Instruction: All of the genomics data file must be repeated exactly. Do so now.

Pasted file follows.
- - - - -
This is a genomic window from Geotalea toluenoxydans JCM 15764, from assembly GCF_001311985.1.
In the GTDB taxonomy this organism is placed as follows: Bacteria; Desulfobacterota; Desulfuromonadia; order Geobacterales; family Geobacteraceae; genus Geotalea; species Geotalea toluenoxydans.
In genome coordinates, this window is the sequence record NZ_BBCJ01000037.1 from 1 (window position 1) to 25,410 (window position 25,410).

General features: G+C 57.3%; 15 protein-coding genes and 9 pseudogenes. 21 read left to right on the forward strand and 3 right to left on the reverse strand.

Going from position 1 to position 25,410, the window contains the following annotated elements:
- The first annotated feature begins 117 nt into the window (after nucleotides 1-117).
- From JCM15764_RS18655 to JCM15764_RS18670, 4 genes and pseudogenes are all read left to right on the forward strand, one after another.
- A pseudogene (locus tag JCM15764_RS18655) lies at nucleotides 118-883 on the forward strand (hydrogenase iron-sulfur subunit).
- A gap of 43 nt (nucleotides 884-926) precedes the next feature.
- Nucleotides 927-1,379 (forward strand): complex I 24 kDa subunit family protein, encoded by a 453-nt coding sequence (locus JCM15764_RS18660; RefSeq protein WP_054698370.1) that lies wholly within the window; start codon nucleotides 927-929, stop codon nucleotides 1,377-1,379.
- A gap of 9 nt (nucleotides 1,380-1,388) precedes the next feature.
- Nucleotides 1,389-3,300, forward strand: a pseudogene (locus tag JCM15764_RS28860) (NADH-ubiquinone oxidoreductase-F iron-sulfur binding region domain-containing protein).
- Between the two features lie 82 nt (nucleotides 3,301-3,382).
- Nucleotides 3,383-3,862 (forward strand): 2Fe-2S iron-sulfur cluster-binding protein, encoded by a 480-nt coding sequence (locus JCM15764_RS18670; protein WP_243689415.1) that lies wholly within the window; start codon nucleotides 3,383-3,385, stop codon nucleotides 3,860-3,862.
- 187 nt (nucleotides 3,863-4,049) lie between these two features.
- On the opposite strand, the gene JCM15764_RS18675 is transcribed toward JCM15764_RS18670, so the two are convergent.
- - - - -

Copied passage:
This is a genomic window from Geotalea toluenoxydans JCM 15764, from assembly GCF_001311985.1.
In the GTDB taxonomy this organism is placed as follows: Bacteria; Desulfobacterota; Desulfuromonadia; order Geobacterales; family Geobacteraceae; genus Geotalea; species Geotalea toluenoxydans.
In genome coordinates, this window is the sequence record NZ_BBCJ01000037.1 from 1 (window position 1) to 25,410 (window position 25,410).

General features: G+C 57.3%; 15 protein-coding genes and 9 pseudogenes. 21 read left to right on the forward strand and 3 right to left on the reverse strand.

Going from position 1 to position 25,410, the window contains the following annotated elements:
- The first annotated feature begins 117 nt into the window (after nucleotides 1-117).
- From JCM15764_RS18655 to JCM15764_RS18670, 4 genes and pseudogenes are all read left to right on the forward strand, one after another.
- A pseudogene (locus tag JCM15764_RS18655) lies at nucleotides 118-883 on the forward strand (hydrogenase iron-sulfur subunit).
- A gap of 43 nt (nucleotides 884-926) precedes the next feature.
- Nucleotides 927-1,379 (forward strand): complex I 24 kDa subunit family protein, encoded by a 453-nt coding sequence (locus JCM15764_RS18660; RefSeq protein WP_054698370.1) that lies wholly within the window; start codon nucleotides 927-929, stop codon nucleotides 1,377-1,379.
- A gap of 9 nt (nucleotides 1,380-1,388) precedes the next feature.
- Nucleotides 1,389-3,300, forward strand: a pseudogene (locus tag JCM15764_RS28860) (NADH-ubiquinone oxidoreductase-F iron-sulfur binding region domain-containing protein).
- Between the two features lie 82 nt (nucleotides 3,301-3,382).
- Nucleotides 3,383-3,862 (forward strand): 2Fe-2S iron-sulfur cluster-binding protein, encoded by a 480-nt coding sequence (locus JCM15764_RS18670; protein WP_243689415.1) that lies wholly within the window; start codon nucleotides 3,383-3,385, stop codon nucleotides 3,860-3,862.
- 187 nt (nucleotides 3,863-4,049) lie between these two features.
- On the opposite strand, the gene JCM15764_RS18675 is transcribed toward JCM15764_RS18670, so the two are convergent.